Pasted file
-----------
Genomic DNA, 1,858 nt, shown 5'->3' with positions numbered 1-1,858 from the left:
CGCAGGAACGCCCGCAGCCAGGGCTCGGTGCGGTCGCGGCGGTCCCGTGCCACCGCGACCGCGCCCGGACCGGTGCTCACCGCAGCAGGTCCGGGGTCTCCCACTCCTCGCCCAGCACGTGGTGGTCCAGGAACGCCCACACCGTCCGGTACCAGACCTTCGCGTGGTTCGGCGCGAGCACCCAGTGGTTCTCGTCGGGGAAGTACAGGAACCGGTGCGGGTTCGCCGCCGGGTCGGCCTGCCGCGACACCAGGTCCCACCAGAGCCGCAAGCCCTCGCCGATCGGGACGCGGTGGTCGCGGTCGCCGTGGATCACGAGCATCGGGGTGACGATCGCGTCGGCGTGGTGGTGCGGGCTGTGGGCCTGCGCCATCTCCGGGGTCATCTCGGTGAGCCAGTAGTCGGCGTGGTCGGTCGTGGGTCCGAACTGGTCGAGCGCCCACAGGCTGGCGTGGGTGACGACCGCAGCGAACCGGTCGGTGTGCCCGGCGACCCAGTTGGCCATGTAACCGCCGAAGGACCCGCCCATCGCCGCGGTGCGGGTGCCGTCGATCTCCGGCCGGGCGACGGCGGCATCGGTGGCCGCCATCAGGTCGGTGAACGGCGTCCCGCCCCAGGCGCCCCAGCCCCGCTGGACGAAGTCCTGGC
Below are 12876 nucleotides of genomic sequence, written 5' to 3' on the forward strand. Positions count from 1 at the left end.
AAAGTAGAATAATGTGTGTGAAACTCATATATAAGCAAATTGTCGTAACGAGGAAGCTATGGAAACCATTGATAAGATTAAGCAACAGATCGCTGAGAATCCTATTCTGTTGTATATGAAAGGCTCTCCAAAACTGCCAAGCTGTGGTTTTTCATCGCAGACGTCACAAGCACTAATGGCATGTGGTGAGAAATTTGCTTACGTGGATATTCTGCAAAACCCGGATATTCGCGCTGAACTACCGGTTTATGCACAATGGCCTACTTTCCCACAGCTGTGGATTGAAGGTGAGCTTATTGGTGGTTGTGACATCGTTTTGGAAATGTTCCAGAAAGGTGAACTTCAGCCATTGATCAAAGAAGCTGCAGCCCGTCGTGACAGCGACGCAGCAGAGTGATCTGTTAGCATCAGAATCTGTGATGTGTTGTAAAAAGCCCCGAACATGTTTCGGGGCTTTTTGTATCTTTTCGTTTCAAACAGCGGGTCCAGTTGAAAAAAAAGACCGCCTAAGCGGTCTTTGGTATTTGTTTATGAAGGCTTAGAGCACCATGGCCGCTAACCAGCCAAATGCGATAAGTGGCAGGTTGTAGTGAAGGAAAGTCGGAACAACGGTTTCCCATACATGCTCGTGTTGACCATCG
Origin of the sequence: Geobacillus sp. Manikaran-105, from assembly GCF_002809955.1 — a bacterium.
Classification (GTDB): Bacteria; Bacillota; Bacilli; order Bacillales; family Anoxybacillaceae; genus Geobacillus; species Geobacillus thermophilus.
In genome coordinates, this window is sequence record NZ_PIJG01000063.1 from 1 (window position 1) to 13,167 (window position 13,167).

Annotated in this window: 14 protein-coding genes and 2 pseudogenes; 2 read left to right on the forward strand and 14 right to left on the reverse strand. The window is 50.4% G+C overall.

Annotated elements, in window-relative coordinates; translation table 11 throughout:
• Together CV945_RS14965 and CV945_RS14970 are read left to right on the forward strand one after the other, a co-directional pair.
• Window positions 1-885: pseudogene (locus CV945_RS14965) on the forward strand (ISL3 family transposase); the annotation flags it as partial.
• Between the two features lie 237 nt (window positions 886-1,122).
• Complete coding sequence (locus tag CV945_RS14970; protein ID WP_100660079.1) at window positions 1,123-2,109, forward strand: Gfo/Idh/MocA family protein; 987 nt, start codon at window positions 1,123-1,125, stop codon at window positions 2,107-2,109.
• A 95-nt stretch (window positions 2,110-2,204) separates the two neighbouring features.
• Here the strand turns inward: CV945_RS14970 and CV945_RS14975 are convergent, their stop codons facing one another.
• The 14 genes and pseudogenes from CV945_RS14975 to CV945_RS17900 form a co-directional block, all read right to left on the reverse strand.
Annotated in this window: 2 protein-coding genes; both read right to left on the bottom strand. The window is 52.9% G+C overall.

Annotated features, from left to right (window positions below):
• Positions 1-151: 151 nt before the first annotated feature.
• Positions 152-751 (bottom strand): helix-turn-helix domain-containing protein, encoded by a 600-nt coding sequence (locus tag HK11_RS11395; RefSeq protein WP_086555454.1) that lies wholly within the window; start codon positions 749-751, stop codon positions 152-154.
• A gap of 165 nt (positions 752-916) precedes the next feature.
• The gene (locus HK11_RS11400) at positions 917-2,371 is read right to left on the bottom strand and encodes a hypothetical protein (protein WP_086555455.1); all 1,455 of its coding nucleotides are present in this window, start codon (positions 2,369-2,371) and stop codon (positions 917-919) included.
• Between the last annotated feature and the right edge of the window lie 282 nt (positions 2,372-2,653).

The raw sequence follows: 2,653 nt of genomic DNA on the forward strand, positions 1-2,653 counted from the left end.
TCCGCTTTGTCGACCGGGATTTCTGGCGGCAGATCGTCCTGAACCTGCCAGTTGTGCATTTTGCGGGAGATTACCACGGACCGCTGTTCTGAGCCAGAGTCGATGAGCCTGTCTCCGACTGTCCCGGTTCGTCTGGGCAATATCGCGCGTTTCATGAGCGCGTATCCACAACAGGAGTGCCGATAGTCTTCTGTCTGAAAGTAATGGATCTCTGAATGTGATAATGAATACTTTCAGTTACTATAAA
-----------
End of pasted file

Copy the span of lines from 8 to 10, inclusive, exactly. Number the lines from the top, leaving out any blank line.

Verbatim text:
Annotated in this window: 14 protein-coding genes and 2 pseudogenes; 2 read left to right on the forward strand and 14 right to left on the reverse strand. The window is 50.4% G+C overall.

Annotated elements, in window-relative coordinates; translation table 11 throughout:
• Together CV945_RS14965 and CV945_RS14970 are read left to right on the forward strand one after the other, a co-directional pair.